Two years in: Health reform complex, uncertainThe Patient Protection and Affordable Care Act may simply be called “Obamacare,” but no one calls it simple.
By: Don Davis, Forum Communications
ST. PAUL — The Patient Protection and Affordable Care Act may simply be called “Obamacare,” but no one calls it simple.
And despite its name, Americans should not expect health-care costs to drop any time soon.
The law was signed two years ago, but most who would be affected waited to see what the courts and voters decided before digging too deeply into it. Those issues have been resolved and, with a deadline looming in 10 months, the scramble is on to implement the Patient Protection and Affordable Care Act.
“Uncertainty” and “complexity” are two main traits of the federal law, said Kate Johansen of Minnesota Chamber of Commerce.
More than 10,000 pages of rules help define the 900-page law, Johansen said, with more to come.
“It was largely overwhelming,” she said about how businesses viewed the law, which among many, many other things may change how they handle employee health insurance.
The term “affordable” in the law’s title may be misleading to those expecting insurance costs to dip.
“Insurance will be more comprehensive than what is on the market today, so coverage will be more expensive,” said April Todd-Malmlov, who is coordinating establishment of a health-care exchange that will provide Minnesotans a new way to buy insurance.
On the other hand, she added, Minnesota is trying to increase competition among insurers in the hope that keeps premiums down. Estimates are all over the board about the Patient Protection and Affordable Care Act's cost, but even many of the law’s supporters admit costs may not drop right away.
“We are going to slow the rate of growth,” said state House Majority Leader-elect Erin Murphy, DFL-St. Paul. “In some cases, people’s cost will go down. But in most cases, I think we will finally see an opportunity to slow the rate of growth in health care costs.”
Subsidies will be available for people up to 400 percent of the federal poverty rate, meaning a family of four making up to $88,000 a year would get federal help to pay for insurance. That helps explain a Massachusetts Institute of Technology study indicating that today’s figure of 500,000 uninsured Minnesotans will shrink to 210,000 by 2015 under the law.
One of the most controversial provisions of the 2,700-page law requires most Americans to carry health insurance within a few years or pay a penalty. It places a penalty on many businesses that do not offer their workers insurance.
The law also expands the number of poor people who will receive federally funded health care, and it makes other changes as varied as allowing young adults to remain on their parents’ insurance plans to prohibiting insurance companies from discriminating based on gender or pre-existing health conditions.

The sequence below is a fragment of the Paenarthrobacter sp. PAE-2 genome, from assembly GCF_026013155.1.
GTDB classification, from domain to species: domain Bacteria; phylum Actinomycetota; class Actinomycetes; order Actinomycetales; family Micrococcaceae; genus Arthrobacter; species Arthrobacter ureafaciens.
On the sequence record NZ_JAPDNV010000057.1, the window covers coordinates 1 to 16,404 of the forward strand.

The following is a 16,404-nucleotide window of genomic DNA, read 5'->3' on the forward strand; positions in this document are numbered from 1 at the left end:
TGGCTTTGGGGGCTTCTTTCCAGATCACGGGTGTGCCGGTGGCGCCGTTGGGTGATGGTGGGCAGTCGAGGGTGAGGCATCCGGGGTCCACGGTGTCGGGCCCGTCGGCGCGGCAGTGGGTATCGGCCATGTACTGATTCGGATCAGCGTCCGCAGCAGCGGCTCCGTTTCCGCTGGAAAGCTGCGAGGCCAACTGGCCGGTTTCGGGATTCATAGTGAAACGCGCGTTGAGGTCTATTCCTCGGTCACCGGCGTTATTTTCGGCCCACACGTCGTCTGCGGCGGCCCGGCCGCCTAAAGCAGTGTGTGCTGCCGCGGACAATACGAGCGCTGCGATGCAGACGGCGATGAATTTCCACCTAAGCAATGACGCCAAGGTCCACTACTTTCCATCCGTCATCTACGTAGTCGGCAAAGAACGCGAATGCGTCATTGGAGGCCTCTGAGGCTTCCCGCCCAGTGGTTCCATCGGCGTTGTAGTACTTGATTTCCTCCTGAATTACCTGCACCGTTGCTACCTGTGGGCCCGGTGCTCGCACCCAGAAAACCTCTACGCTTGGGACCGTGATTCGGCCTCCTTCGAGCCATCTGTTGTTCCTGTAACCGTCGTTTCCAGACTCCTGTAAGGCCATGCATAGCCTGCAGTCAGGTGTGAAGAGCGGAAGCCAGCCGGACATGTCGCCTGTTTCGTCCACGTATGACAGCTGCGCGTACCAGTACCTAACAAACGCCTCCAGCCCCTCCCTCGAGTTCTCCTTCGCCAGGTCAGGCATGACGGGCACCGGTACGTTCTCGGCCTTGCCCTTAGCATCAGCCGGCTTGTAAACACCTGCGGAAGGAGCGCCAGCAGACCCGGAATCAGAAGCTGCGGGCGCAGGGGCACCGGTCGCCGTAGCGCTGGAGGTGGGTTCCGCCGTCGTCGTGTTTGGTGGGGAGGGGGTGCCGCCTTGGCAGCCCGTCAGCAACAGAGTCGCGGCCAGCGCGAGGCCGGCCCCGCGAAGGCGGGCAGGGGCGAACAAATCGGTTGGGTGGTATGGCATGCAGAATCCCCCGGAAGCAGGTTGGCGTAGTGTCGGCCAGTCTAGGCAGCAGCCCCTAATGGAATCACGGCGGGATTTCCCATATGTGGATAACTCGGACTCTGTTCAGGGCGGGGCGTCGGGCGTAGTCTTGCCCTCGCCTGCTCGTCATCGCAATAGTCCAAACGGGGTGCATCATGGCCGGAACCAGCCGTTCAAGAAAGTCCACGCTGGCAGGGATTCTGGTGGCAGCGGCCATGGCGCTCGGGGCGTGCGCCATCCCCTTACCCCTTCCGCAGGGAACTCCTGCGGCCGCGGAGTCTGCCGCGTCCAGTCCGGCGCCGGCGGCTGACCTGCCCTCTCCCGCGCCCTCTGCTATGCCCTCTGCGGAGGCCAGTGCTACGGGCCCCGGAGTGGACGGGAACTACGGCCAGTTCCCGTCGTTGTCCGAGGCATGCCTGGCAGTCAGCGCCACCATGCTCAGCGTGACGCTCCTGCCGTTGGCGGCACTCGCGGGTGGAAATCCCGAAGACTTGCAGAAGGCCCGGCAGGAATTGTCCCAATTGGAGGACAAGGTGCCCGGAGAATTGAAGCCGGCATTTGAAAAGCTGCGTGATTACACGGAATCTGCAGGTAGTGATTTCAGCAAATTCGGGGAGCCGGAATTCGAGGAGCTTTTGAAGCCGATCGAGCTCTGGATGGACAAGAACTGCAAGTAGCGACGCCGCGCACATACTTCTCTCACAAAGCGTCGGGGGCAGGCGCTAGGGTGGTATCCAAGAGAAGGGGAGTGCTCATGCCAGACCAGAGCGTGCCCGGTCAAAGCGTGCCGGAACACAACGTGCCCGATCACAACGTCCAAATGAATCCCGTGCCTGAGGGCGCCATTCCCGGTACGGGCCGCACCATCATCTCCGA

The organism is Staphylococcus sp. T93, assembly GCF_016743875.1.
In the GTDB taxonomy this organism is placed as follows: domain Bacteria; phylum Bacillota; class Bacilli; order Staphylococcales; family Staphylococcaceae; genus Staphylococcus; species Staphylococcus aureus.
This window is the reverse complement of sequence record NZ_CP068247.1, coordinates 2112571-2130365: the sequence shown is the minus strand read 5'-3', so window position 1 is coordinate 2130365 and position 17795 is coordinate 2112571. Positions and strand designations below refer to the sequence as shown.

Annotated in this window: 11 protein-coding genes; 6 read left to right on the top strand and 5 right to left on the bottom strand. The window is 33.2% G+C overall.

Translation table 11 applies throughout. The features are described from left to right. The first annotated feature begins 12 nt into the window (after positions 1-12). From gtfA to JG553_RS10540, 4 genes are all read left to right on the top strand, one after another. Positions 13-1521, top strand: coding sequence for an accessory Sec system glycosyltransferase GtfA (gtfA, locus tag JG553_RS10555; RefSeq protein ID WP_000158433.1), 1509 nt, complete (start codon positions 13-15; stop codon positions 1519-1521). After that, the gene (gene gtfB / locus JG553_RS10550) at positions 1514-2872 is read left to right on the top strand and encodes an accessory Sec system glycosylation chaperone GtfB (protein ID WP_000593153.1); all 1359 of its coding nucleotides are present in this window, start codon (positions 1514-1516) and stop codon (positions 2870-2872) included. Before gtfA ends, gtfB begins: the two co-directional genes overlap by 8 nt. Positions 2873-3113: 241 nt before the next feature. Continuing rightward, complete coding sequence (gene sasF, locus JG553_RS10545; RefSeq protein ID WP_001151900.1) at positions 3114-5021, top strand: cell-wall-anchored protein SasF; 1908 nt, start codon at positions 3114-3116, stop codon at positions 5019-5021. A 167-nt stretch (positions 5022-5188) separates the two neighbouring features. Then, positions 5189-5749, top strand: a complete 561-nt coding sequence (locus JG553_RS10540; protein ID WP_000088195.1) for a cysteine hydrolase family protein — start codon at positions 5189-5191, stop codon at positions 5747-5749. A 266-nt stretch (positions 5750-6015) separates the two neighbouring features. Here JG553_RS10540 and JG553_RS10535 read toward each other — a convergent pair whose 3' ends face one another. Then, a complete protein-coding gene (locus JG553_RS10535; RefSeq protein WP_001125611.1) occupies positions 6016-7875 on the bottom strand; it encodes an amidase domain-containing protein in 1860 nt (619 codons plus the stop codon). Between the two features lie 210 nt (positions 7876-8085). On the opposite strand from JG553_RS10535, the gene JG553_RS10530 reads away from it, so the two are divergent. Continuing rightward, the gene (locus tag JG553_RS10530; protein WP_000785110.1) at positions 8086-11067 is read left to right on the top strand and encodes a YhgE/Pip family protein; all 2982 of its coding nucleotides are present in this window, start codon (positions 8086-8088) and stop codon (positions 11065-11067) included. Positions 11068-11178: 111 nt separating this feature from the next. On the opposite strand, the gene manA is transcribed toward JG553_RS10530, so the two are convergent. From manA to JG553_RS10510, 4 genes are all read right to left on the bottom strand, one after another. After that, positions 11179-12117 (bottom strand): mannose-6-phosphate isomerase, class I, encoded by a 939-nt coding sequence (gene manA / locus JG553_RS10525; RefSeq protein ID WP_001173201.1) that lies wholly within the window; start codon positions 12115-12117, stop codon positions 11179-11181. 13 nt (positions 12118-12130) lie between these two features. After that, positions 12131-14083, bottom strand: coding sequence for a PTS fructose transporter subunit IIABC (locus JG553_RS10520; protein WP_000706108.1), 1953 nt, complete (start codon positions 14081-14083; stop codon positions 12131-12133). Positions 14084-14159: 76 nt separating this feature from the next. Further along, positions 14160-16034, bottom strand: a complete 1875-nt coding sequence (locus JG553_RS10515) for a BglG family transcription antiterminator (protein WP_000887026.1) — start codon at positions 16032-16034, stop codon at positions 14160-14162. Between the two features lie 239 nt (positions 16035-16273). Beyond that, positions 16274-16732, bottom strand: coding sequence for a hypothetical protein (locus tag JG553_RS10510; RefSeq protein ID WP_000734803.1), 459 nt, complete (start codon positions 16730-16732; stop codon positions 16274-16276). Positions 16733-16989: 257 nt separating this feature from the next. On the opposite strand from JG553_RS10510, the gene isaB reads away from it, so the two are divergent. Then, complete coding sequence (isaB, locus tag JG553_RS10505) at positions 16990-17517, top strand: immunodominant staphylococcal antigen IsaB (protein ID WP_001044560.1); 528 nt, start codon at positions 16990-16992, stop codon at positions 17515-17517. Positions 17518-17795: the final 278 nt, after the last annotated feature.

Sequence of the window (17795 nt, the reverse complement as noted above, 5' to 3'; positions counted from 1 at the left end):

When the Patient Protection and Affordable Care Act was debated in Congress, it garnered a lot of attention in splitting Americans between those who want more government involvement in health care and those who want to get government out. Discussion resurfaced during the presidential campaign, but it is not on the front burner for many Americans.
“I think people still don’t understand what is going to happen.” said Professor Lynn Blewett of the University of Minnesota School of Public Health.
The law makes massive changes in many parts of the health-care system, but Blewett said that many Americans may not notice.
Workers with employer-supplied health insurance should be the least affected, she said.
Minnesota is among the states with the highest rate of employer-provided insurance, and that is not expected to change.
“There still is a cultural expectation that a health insurance benefit is something people want,” Johansen said.
Businesses will be affected big time, Johansen said, but even two years into the law many don’t know what they will do, what their options are or how much those options might cost.
“We know slightly more every day,” she said.
Many employers waited to make sure the Patient Protection and Affordable Care Act was here to stay before investing much time figuring it out. Now, Johansen said, “there is a huge demand for information on how to comply.”
Businesses “really are in a bind,” she added, in some cases not even knowing what tax form to use.
As penalties for businesses not providing insurance to workers begin to come on line, employers are calculating whether it would be cheaper to pay the penalty or continue providing insurance.
Pappa John’s pizza restaurants and Jimmy John’s sandwich shops are among the most famous examples of what could happen.
Pappa John’s officials say customers should expect prices to jump 5 percent because of higher insurance costs. Jimmy John’s officials say they will need to trim hours so fewer workers qualify for benefits.
Blewett suggested that workers ask their employers about their plans soon: “If I lived in a small town and I worked for a small employer ... I would be saying, ‘Are you paying attention to health care? Do you have information? I am interested in what is going to happen to my health care.’ ”
Nothing appears simple in the new law.
Perhaps Johansen best summed up the upcoming changes in a recent tweet: “Here’s what you should know about health care: It’s complicated, important and did I mention complicated?”
Coming Tuesday: Work begins to set up health-care exchanges.